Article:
If you suspect you are pregnant or you have had a positive result from an over-the-counter pregnancy test, the first thing to do is go see your GP to confirm the pregnancy and have a check-up (and by the way, congratulations!).
If your pregnancy is considered to be low risk (meaning that there is little risk of health problems for mum or baby) then looking at GP Shared Care is certainly something to consider. GP Shared Care essentially means that during your pregnancy, you will see the same GP (or midwife) for most of your pregnancy visits, along with a few trips to the hospital for some tests and scans.
According to some of the patients that attend our surgery, one of the best benefits of Shared Care during their pregnancies is that they receive their maternity care from their GP, who is not only familiar to them, but someone who they feel comfortable with and trust. It is hard to place a value on the trusting doctor/patient relationship, especially at a time in a woman’s life when they are experiencing the many emotions and vulnerabilities that go hand in hand with pregnancy.
Another wonderful benefit of using Shared Care is that the GP who has cared for you throughout your pregnancy continues to look after you and your baby in the weeks and months after birth. Whatever your concern and no matter how small you think it may be, it’s important to know that you can reach out to your GP. Even if your concern turns out to be totally normal and there is no action that needs to be taken for baby, at least you will have some peace of mind from speaking to your doctor. Go with your gut and always sing out if you feel like something isn’t quite right.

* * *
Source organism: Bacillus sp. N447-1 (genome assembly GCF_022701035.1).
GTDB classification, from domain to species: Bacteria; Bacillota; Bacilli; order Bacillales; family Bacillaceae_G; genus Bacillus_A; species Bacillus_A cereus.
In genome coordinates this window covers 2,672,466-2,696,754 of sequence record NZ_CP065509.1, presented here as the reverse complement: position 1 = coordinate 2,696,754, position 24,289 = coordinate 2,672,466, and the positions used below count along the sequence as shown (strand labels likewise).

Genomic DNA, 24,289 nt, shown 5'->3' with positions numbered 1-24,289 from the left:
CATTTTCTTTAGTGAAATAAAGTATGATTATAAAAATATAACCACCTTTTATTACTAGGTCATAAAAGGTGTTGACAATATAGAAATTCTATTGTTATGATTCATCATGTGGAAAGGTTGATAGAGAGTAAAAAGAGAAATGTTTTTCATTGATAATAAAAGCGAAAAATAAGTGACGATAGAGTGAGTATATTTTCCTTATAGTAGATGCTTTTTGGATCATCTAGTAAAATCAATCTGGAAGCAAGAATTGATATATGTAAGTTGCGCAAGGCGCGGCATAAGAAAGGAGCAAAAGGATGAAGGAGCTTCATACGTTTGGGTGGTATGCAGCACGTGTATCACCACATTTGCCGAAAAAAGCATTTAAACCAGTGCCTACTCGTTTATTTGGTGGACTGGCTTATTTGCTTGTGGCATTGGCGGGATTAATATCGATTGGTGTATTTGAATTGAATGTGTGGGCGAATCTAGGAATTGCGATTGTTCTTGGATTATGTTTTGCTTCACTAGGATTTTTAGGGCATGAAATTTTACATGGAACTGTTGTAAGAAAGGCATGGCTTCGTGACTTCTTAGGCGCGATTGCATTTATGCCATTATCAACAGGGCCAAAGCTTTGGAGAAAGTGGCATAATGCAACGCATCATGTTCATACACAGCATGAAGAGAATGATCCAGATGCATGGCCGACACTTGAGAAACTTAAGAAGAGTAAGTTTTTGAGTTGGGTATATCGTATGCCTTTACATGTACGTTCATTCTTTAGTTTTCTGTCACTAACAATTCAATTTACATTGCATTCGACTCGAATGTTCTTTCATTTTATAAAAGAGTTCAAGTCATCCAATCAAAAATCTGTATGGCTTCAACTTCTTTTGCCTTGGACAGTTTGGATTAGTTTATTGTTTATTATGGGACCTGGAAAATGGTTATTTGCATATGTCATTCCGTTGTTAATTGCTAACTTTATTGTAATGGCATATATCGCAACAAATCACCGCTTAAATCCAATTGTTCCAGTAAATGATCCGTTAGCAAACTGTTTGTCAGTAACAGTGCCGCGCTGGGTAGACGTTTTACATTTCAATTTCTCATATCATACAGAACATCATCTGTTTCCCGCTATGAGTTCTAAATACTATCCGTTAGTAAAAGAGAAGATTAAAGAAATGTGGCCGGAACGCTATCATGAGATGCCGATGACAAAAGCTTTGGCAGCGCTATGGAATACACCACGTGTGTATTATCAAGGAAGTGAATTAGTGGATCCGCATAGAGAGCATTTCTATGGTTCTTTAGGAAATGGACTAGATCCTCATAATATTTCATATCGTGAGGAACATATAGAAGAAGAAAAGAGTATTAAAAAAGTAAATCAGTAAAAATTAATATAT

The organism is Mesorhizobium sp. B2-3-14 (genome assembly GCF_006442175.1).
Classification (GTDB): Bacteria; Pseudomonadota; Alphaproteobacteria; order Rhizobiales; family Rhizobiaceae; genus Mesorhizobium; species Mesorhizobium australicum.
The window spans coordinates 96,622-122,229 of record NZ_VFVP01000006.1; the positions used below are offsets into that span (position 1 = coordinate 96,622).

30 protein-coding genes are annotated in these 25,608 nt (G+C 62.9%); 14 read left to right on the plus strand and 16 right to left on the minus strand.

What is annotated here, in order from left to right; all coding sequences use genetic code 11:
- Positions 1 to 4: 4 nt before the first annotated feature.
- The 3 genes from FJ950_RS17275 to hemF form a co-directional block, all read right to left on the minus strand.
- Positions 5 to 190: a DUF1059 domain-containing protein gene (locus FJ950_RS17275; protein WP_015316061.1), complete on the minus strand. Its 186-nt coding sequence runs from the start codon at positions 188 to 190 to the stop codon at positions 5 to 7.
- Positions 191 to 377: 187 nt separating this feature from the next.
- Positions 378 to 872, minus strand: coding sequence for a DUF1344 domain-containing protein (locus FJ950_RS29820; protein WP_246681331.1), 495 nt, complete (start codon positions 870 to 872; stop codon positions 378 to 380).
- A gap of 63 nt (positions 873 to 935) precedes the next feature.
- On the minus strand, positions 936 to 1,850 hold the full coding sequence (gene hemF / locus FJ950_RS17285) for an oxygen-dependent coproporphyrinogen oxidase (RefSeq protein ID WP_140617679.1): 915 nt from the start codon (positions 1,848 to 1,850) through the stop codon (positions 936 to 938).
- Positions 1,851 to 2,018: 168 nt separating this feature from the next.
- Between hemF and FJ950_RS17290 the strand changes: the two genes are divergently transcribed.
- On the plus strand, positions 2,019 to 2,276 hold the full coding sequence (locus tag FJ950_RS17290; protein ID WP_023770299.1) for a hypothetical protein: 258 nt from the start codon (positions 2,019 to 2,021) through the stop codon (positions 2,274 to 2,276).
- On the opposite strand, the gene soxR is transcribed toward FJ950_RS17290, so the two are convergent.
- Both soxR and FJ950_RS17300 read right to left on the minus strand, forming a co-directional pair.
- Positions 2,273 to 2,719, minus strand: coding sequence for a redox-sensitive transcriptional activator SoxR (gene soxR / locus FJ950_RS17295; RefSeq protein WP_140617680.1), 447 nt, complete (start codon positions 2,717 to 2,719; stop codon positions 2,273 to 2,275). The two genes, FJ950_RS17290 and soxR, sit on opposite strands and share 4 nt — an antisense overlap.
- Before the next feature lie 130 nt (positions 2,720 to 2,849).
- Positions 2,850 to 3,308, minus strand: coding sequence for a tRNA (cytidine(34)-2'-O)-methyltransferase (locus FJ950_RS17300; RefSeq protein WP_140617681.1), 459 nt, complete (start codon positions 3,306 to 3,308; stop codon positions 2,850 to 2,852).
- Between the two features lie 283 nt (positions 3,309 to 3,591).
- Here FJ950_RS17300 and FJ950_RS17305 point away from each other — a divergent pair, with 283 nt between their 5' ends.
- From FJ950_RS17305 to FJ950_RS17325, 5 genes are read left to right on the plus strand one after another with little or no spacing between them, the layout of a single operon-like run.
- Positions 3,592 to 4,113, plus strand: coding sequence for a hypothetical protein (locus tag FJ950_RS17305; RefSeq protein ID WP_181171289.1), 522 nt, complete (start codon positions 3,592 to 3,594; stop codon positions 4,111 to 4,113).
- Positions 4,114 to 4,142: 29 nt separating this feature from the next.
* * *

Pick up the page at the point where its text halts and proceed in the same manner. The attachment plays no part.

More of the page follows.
It’s really important to make sure that you are feeling mentally fit and well throughout your pregnancy and after the birth of your baby. GP’s are trained to support and monitor your mental health – they are a great support person to turn to if you are experiencing any emotional difficulties.
Even though this may be the last thing on your mind as you get to grips with having a newborn in the house (!), your GP is there to discuss your choices around contraception after having your baby.
If you would like to discuss the option of Shared Care with your GP, it’s best to book an appointment early on to see if your GP offers this service. Alternatively, if you really like the idea of Shared Care but do not already have a GP you are comfortable with, you can call your chosen maternity hospital and ask for a list of local healthcare professionals who have existing arrangements in place.
An example of your Shared Care antenatal appointments would look similar to the following:
(Source: Royal Women’s Hospital in Parkville)